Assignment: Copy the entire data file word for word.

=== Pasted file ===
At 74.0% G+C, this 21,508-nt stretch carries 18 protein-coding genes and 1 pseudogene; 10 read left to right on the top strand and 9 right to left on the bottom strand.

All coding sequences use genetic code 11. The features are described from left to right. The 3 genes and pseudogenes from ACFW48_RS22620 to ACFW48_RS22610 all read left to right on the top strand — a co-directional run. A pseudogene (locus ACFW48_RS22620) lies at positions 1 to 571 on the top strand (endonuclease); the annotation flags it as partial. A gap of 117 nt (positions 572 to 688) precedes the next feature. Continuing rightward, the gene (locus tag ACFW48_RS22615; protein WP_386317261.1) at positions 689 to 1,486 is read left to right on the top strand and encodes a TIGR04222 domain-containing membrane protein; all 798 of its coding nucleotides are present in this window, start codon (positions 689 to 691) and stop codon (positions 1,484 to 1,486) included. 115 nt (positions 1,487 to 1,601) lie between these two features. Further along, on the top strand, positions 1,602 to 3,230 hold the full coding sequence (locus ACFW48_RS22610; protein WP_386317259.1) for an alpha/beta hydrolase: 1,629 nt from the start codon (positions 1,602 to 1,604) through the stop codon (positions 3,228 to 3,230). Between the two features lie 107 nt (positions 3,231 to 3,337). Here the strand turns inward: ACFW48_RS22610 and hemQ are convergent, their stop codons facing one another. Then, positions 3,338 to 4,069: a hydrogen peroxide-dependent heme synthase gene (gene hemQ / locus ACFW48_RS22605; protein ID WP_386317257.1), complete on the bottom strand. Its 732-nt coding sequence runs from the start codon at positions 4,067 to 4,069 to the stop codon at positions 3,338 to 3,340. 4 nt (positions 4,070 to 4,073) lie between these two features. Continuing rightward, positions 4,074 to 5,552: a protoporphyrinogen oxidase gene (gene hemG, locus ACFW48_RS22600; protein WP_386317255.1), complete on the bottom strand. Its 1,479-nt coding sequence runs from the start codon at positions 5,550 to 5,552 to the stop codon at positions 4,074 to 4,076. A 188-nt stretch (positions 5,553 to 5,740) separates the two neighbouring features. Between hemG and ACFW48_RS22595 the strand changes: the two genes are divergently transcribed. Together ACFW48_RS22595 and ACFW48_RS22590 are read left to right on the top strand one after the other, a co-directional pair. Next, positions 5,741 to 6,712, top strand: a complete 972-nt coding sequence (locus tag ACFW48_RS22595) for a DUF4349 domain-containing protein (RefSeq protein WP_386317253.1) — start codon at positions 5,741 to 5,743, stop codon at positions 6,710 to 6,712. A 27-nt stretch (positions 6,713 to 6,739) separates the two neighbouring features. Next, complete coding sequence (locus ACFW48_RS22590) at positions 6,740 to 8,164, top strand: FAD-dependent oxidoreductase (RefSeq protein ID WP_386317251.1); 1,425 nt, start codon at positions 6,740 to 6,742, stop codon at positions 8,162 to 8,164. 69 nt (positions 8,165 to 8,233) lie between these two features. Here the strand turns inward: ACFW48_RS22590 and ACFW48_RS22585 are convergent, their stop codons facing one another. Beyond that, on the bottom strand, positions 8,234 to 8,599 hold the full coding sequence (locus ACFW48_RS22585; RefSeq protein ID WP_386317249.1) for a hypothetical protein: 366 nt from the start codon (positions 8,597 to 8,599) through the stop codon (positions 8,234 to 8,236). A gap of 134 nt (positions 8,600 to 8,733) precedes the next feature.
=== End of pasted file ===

At 74.0% G+C, this 21,508-nt stretch carries 18 protein-coding genes and 1 pseudogene; 10 read left to right on the top strand and 9 right to left on the bottom strand.

All coding sequences use genetic code 11. The features are described from left to right. The 3 genes and pseudogenes from ACFW48_RS22620 to ACFW48_RS22610 all read left to right on the top strand — a co-directional run. A pseudogene (locus ACFW48_RS22620) lies at positions 1 to 571 on the top strand (endonuclease); the annotation flags it as partial. A gap of 117 nt (positions 572 to 688) precedes the next feature. Continuing rightward, the gene (locus tag ACFW48_RS22615; protein WP_386317261.1) at positions 689 to 1,486 is read left to right on the top strand and encodes a TIGR04222 domain-containing membrane protein; all 798 of its coding nucleotides are present in this window, start codon (positions 689 to 691) and stop codon (positions 1,484 to 1,486) included. 115 nt (positions 1,487 to 1,601) lie between these two features. Further along, on the top strand, positions 1,602 to 3,230 hold the full coding sequence (locus ACFW48_RS22610; protein WP_386317259.1) for an alpha/beta hydrolase: 1,629 nt from the start codon (positions 1,602 to 1,604) through the stop codon (positions 3,228 to 3,230). Between the two features lie 107 nt (positions 3,231 to 3,337). Here the strand turns inward: ACFW48_RS22610 and hemQ are convergent, their stop codons facing one another. Then, positions 3,338 to 4,069: a hydrogen peroxide-dependent heme synthase gene (gene hemQ / locus ACFW48_RS22605; protein ID WP_386317257.1), complete on the bottom strand. Its 732-nt coding sequence runs from the start codon at positions 4,067 to 4,069 to the stop codon at positions 3,338 to 3,340. 4 nt (positions 4,070 to 4,073) lie between these two features. Continuing rightward, positions 4,074 to 5,552: a protoporphyrinogen oxidase gene (gene hemG, locus ACFW48_RS22600; protein WP_386317255.1), complete on the bottom strand. Its 1,479-nt coding sequence runs from the start codon at positions 5,550 to 5,552 to the stop codon at positions 4,074 to 4,076. A 188-nt stretch (positions 5,553 to 5,740) separates the two neighbouring features. Between hemG and ACFW48_RS22595 the strand changes: the two genes are divergently transcribed. Together ACFW48_RS22595 and ACFW48_RS22590 are read left to right on the top strand one after the other, a co-directional pair. Next, positions 5,741 to 6,712, top strand: a complete 972-nt coding sequence (locus tag ACFW48_RS22595) for a DUF4349 domain-containing protein (RefSeq protein WP_386317253.1) — start codon at positions 5,741 to 5,743, stop codon at positions 6,710 to 6,712. A 27-nt stretch (positions 6,713 to 6,739) separates the two neighbouring features. Next, complete coding sequence (locus ACFW48_RS22590) at positions 6,740 to 8,164, top strand: FAD-dependent oxidoreductase (RefSeq protein ID WP_386317251.1); 1,425 nt, start codon at positions 6,740 to 6,742, stop codon at positions 8,162 to 8,164. 69 nt (positions 8,165 to 8,233) lie between these two features. Here the strand turns inward: ACFW48_RS22590 and ACFW48_RS22585 are convergent, their stop codons facing one another. Beyond that, on the bottom strand, positions 8,234 to 8,599 hold the full coding sequence (locus ACFW48_RS22585; RefSeq protein ID WP_386317249.1) for a hypothetical protein: 366 nt from the start codon (positions 8,597 to 8,599) through the stop codon (positions 8,234 to 8,236). A gap of 134 nt (positions 8,600 to 8,733) precedes the next feature.